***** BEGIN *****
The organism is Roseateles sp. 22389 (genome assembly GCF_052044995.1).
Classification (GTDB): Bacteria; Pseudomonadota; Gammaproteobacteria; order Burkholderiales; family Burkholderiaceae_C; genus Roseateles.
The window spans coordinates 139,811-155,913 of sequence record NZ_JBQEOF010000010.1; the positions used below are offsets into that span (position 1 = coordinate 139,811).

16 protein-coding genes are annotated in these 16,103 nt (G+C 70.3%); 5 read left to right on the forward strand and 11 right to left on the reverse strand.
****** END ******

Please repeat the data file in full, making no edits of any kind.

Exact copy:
The organism is Roseateles sp. 22389 (genome assembly GCF_052044995.1).
Classification (GTDB): Bacteria; Pseudomonadota; Gammaproteobacteria; order Burkholderiales; family Burkholderiaceae_C; genus Roseateles.
The window spans coordinates 139,811-155,913 of sequence record NZ_JBQEOF010000010.1; the positions used below are offsets into that span (position 1 = coordinate 139,811).

16 protein-coding genes are annotated in these 16,103 nt (G+C 70.3%); 5 read left to right on the forward strand and 11 right to left on the reverse strand.